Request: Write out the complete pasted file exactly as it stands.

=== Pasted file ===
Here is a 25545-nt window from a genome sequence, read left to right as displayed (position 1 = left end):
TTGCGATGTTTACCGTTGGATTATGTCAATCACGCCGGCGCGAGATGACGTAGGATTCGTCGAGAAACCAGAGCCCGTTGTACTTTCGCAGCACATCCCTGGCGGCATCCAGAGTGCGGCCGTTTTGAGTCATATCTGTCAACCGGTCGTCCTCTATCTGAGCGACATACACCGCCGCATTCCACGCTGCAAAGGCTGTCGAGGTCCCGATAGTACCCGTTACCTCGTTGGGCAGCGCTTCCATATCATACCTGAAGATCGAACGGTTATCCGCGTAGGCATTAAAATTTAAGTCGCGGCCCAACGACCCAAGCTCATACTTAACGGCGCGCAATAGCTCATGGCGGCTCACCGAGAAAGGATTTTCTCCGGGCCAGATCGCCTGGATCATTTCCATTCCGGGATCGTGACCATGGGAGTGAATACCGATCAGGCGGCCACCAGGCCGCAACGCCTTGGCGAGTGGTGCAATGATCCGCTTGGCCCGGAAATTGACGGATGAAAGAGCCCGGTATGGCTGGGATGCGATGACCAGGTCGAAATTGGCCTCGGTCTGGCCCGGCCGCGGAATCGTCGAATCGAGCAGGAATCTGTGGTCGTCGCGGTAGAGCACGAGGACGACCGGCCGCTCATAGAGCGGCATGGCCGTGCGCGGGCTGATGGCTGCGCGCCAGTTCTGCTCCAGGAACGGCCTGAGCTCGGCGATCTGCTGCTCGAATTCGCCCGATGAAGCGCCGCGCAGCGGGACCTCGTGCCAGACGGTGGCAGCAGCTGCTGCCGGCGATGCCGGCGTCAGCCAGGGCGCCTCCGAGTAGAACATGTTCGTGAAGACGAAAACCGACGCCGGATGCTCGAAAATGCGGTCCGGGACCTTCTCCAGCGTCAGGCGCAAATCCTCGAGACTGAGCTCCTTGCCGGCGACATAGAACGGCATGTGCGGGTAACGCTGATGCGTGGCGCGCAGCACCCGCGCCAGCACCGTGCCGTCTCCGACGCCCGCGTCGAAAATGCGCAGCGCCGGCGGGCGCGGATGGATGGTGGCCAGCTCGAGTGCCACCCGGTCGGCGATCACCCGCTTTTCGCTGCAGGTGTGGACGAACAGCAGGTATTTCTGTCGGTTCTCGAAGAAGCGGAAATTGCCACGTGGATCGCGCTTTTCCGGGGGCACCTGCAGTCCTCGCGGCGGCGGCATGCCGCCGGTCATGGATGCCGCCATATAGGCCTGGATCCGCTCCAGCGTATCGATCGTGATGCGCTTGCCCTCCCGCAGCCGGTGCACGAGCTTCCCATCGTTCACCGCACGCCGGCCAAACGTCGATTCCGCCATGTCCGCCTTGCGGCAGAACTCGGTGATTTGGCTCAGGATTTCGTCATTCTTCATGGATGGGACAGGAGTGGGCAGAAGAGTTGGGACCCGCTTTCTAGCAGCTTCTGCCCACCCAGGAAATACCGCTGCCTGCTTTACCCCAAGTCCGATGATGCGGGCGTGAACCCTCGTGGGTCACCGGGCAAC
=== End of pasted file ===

Here is a 25545-nt window from a genome sequence, read left to right as displayed (position 1 = left end):
TTGCGATGTTTACCGTTGGATTATGTCAATCACGCCGGCGCGAGATGACGTAGGATTCGTCGAGAAACCAGAGCCCGTTGTACTTTCGCAGCACATCCCTGGCGGCATCCAGAGTGCGGCCGTTTTGAGTCATATCTGTCAACCGGTCGTCCTCTATCTGAGCGACATACACCGCCGCATTCCACGCTGCAAAGGCTGTCGAGGTCCCGATAGTACCCGTTACCTCGTTGGGCAGCGCTTCCATATCATACCTGAAGATCGAACGGTTATCCGCGTAGGCATTAAAATTTAAGTCGCGGCCCAACGACCCAAGCTCATACTTAACGGCGCGCAATAGCTCATGGCGGCTCACCGAGAAAGGATTTTCTCCGGGCCAGATCGCCTGGATCATTTCCATTCCGGGATCGTGACCATGGGAGTGAATACCGATCAGGCGGCCACCAGGCCGCAACGCCTTGGCGAGTGGTGCAATGATCCGCTTGGCCCGGAAATTGACGGATGAAAGAGCCCGGTATGGCTGGGATGCGATGACCAGGTCGAAATTGGCCTCGGTCTGGCCCGGCCGCGGAATCGTCGAATCGAGCAGGAATCTGTGGTCGTCGCGGTAGAGCACGAGGACGACCGGCCGCTCATAGAGCGGCATGGCCGTGCGCGGGCTGATGGCTGCGCGCCAGTTCTGCTCCAGGAACGGCCTGAGCTCGGCGATCTGCTGCTCGAATTCGCCCGATGAAGCGCCGCGCAGCGGGACCTCGTGCCAGACGGTGGCAGCAGCTGCTGCCGGCGATGCCGGCGTCAGCCAGGGCGCCTCCGAGTAGAACATGTTCGTGAAGACGAAAACCGACGCCGGATGCTCGAAAATGCGGTCCGGGACCTTCTCCAGCGTCAGGCGCAAATCCTCGAGACTGAGCTCCTTGCCGGCGACATAGAACGGCATGTGCGGGTAACGCTGATGCGTGGCGCGCAGCACCCGCGCCAGCACCGTGCCGTCTCCGACGCCCGCGTCGAAAATGCGCAGCGCCGGCGGGCGCGGATGGATGGTGGCCAGCTCGAGTGCCACCCGGTCGGCGATCACCCGCTTTTCGCTGCAGGTGTGGACGAACAGCAGGTATTTCTGTCGGTTCTCGAAGAAGCGGAAATTGCCACGTGGATCGCGCTTTTCCGGGGGCACCTGCAGTCCTCGCGGCGGCGGCATGCCGCCGGTCATGGATGCCGCCATATAGGCCTGGATCCGCTCCAGCGTATCGATCGTGATGCGCTTGCCCTCCCGCAGCCGGTGCACGAGCTTCCCATCGTTCACCGCACGCCGGCCAAACGTCGATTCCGCCATGTCCGCCTTGCGGCAGAACTCGGTGATTTGGCTCAGGATTTCGTCATTCTTCATGGATGGGACAGGAGTGGGCAGAAGAGTTGGGACCCGCTTTCTAGCAGCTTCTGCCCACCCAGGAAATACCGCTGCCTGCTTTACCCCAAGTCCGATGATGCGGGCGTGAACCCTCGTGGGTCACCGGGCAAC